8 Confusing English Grammar Rules and How to Deal With Them

Published on
April 30, 2022
Updated on
November 15, 2022
min read
This article may contain affiliate links
Written by
Emile Dodds

English grammar is not only hard, but it’s also confusing and sometimes it doesn’t even make sense! From adjective order to whom and who, here are my top tips on how to deal with difficult grammar situations.

8 Confusing English Grammar Rules and How to Deal With Them
Table of contents

My students often complain about the past tense in English. There’s a good system - to form the past tense, you simply add ‘-ed’ to the end of a verb. Simple!

But then we have to ruin it by making (so it seems) half of all English verbs ‘irregular’.

Now, they don’t end in ‘-ed’ anymore. They could end in anything (ate, slept, bought)! They might even retain the same form in past tense (like split, cut, bet or let)!

Why oh why does English grammar have to be so confusing!

Yes, there IS a reason why English grammar is so confusing!

English is a mix of several different languages. A lot of English comes from Old French and Latin. A lot of it comes from the Angles, Saxons and Jutes. These were peoples who settled in Britain more than 1000 years ago - before it was ‘Britain’ and before there was even an England.

Some grammar rules originate from one language. Some originate from others. For some reason, the rules were never completely standardised.

This is the same reason that English spelling is so confusing. It was also never fully standardised.

By the way, if you'd like to learn more about this we have a podcast on the illogicality of the English language.

Can’t you just learn English without learning grammar rules?

Well… yes and no.

Native speakers learn English without learning grammar rules, at least until they go to school.

But kids learn differently from adults.

While it is not good to “learn English by learning grammar rules”, grammar is a tool that can help you to speak more accurately and spot your mistakes.

I recommend including at least some grammar practice in your learning routine (and don't just rely on Grammarly correcting you!). The tips in this article are perfect examples of bite-sized grammar learning points that can help you improve.

So without further ado, let’s get to it.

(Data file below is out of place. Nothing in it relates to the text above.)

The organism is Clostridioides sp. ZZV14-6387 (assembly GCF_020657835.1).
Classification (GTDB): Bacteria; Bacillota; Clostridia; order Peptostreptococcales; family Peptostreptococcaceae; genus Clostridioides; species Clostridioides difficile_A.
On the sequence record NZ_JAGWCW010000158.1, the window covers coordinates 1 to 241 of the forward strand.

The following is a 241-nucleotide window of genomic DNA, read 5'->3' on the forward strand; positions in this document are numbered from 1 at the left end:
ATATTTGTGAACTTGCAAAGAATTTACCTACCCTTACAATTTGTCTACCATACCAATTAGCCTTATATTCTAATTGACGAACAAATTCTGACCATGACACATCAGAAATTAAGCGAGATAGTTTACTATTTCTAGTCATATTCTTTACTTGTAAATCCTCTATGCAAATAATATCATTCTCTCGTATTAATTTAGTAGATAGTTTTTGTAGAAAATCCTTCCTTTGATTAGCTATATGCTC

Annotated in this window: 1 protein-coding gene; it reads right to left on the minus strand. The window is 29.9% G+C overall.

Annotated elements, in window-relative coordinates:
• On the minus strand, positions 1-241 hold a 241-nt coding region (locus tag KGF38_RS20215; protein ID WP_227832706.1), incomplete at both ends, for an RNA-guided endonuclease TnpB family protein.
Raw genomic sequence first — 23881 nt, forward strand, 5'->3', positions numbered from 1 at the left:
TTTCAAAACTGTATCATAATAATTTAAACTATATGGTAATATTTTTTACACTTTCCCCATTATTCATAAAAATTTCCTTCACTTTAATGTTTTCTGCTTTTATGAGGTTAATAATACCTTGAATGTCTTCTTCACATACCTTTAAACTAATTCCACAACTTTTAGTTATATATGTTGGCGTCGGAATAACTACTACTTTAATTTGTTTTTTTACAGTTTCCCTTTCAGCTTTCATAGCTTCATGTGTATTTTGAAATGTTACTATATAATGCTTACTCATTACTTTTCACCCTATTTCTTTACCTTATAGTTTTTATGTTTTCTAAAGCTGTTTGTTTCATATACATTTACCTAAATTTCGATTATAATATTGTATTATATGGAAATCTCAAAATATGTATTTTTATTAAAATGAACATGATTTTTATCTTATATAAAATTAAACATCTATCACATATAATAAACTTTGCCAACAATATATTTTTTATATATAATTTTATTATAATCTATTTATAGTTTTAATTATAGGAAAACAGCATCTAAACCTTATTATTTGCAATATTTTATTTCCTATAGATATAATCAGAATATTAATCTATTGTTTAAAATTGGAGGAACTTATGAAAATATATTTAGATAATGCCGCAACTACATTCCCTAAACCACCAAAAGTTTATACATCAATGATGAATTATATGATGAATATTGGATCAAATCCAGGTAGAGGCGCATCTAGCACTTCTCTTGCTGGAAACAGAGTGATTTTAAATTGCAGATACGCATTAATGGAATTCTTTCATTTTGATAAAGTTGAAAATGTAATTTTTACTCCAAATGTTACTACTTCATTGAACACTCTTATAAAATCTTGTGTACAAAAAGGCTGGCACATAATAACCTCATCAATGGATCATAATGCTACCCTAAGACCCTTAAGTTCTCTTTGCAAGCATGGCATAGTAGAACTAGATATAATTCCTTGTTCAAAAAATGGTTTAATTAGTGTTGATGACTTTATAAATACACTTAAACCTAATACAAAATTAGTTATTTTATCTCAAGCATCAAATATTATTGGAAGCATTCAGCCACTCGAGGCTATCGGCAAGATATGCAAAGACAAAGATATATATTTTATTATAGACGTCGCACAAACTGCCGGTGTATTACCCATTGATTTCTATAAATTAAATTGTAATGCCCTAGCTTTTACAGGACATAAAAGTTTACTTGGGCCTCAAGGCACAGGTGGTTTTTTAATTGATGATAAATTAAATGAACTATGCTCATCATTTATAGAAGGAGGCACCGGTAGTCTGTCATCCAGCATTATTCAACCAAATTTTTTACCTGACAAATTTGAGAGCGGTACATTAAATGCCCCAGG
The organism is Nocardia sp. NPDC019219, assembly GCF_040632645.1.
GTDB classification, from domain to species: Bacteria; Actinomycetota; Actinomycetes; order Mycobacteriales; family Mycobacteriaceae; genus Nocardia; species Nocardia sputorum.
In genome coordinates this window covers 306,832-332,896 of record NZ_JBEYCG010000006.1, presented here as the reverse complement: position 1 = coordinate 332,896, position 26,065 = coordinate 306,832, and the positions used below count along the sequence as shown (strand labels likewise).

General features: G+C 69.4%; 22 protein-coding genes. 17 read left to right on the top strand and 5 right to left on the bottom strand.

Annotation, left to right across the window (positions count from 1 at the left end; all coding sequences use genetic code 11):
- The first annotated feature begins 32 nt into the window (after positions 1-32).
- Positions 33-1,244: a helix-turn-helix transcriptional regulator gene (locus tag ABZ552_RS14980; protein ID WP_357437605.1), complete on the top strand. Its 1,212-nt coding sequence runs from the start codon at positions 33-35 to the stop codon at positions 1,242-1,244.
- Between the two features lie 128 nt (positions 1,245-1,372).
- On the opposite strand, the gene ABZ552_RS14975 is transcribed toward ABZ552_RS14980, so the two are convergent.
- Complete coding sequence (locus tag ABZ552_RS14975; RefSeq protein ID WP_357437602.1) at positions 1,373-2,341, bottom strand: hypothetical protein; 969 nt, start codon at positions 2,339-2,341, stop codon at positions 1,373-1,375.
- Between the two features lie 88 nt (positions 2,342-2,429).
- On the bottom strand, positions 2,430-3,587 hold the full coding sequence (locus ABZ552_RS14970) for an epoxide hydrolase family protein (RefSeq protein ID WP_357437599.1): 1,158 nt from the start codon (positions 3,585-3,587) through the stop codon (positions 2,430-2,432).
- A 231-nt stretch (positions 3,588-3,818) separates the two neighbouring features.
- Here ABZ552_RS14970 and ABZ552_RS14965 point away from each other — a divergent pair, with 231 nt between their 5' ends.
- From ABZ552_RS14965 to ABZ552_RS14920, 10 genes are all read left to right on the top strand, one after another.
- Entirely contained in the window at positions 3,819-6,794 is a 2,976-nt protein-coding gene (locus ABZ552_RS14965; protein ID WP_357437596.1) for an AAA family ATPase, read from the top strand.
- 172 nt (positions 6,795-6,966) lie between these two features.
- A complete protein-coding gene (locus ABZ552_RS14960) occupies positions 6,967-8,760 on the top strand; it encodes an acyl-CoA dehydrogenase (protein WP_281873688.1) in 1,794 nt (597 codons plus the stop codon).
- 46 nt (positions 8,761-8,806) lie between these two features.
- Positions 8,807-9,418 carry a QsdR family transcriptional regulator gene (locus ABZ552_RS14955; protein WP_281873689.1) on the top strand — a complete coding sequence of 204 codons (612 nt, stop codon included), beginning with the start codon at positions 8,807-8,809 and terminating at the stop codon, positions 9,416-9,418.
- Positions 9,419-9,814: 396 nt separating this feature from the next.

1 Its and It’s

Do you want to have better grammar than many native speakers? Here’s one area where you can, because many native speakers get this point wrong.

‘Its’ without an apostrophe is the possessive form. We see it in sentences like this:

The cat licked its tail.
The phone fits into its docking station, like this.

The tail belongs to the cat. The docking station belongs to the phone. That’s why we call it possessive.

‘It’s’ with an apostrophe is the abbreviation for it is:

It’s raining. (It is raining.)
It’s nice to see you. (It is nice to see you.)

Occasionally, we use ‘it’s’ as an abbreviation for it has:

It’s been raining. (It has been raining.)

2 Whom and who

My students told me that their teachers tortured them at school with exercises on who and whom. But out in the real world, they never hear people using whom. Why is that?

It’s true that words can fall out of fashion and no longer be used. Whom is one of those words. Shall is another good example.

And yet, according to the grammar rule, we must use whom and not who following a preposition, such as to or for.

So what do native speakers do? They simply avoid this sentence construction.

For example, instead of asking, when answering the phone, “To whom do you wish to speak?”, we simply modify it to, “Who would you like to speak to?”.

My suggestion is simple: avoid using whom.

3 I were?

Conditional sentences are sentences that state a possible condition, usually with the word IF.

Conditional sentences in English are unnecessarily complex. We have the first conditional, the second conditional, the third conditional and even something called the zero conditional!

And many ‘if’ sentences in real life don’t fit neatly into any of these categories!

But perhaps the most confusing is the second conditional, which describes an ‘unreal or imaginary situation’. Let’s see an example:

If I were a superhero, I would call myself Wonderdude.

We use IF plus the past tense form of the verb, plus a clause with WOULD.

But did you notice the first part: “I WERE”? What’s up with that?

It’s called the subjunctive mood and it’s very confusing… but I have a tip for you.

My tip is this: forget the subjunctive and just say the sentence like this:

If I was a superhero, I would call myself Wonderdude.

It’s “technically” incorrect, but many native speakers just say it this way (about 50% when I researched it on Google).